Input of Time Series into Vam FilesΒΆ

There are a number of ways of loading data into Vam files. This help page shows ways to introduce a single time series for one element of a vector or matrix. Following pages show how to introduce whole vectors or matrices. Many of these tools are designed to read data from ASCII files. Additional capabilities are offered for reading data from Excel spreadsheets.

vdata <series_name>
This command works just like data except that the series introduced goes to the default Vam file. Recall that if “fd” is a vector in the Vam file, “fd23” will be the 23rd element of it. If “am” is a matrix, “am12.14” is the element in row 12, column 14.
(vup)date
This command works just like update except that the introduced series goes into the default Vam file.

Loading the Vam File from G7 banks

It also is possible to introduce data from G7 banks into the Vam file. Just as the f command will form a variable and store it in G7‘s workspace, the vf command will load a single series into a vector or matrix element in the default Vam file. A significant difference is that the vectors and matrices in the Vam file must be specified in advance, though without data, while new series may be introduced to the workspace at any time. The format is

vf <name> = <expression>
vf <name[{<date1> [- <date2>]}] > = <expression>
vf <name> <operator> <expression>

Examples:

vf out1 = out1
vf out1{2000} = out1
vf out1{2000-2010} = out1

This seemingly tautological example actually does something useful. It will look in G7’s workspace bank for out1 and if it fails to find it, it will look in the bank assigned as ‘a’. Let us suppose that it finds out1 there. It then will copy this series to the default Vam file. Specifically, the series will be copied to element 1 of the out vector in the default Vam file. The right side of the vf command can be any valid G7 expression, including the various @ functions, such as @log, @exp, @pos, @ifpos, and @csum. To specify that a variable on the right should come from the bank assigned as b, put “b.” in front of the variable name. The vf command works over the range of dates specified by the fdates command. The command can be carried out over an alternative set of periods by specifying the dates within brackets after the left-hand-side variable name is specified.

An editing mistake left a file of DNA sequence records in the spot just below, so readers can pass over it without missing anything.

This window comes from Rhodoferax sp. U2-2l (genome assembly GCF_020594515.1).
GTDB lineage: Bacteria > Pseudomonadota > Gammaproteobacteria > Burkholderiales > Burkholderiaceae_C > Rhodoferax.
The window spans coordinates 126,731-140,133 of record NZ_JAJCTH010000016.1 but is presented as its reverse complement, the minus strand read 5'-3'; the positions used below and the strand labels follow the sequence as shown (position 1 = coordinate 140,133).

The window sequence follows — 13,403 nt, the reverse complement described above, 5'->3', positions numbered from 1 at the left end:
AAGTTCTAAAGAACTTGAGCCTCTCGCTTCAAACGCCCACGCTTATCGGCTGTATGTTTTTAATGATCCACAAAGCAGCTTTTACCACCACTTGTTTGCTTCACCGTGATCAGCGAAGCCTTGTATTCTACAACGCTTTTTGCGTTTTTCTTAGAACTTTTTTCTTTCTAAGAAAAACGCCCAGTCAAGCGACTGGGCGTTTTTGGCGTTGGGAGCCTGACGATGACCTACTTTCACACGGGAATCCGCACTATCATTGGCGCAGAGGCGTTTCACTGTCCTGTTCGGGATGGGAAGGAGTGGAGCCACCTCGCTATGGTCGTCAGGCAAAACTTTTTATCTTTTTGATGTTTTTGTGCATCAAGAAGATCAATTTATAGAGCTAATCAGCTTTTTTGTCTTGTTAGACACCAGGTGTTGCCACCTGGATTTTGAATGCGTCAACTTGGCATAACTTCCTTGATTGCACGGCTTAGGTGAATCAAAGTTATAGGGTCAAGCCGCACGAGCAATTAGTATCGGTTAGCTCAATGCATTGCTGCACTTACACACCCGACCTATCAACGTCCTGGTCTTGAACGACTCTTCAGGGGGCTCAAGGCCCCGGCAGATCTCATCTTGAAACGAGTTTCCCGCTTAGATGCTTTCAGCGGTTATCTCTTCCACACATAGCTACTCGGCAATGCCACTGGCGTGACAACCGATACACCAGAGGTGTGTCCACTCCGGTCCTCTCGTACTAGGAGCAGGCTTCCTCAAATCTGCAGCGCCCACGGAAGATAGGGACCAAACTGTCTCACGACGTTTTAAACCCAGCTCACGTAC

In addition to the assignment operator (i.e. “=”), the vf command can add <expression> to the left-hand series using the “+=” operator, or it can subtract <expression> from the left-hand series with the “-=” operator, or multiply with “*=”, or divide with “/=”. These operators follow the syntax for the C++ programming language, though here they operate over a range of values.

fdates <fdate1> <fdate2>

This command specifies dates that will be used as the range of action of the f, vf, vc, index, ctrl, and other commands, and also of the @cum() function. The default values of the fdates are the beginning and ending dates of the Vam file, respectively.

Example:

fdates 1980 1999

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Input of Vectors into Vam Files

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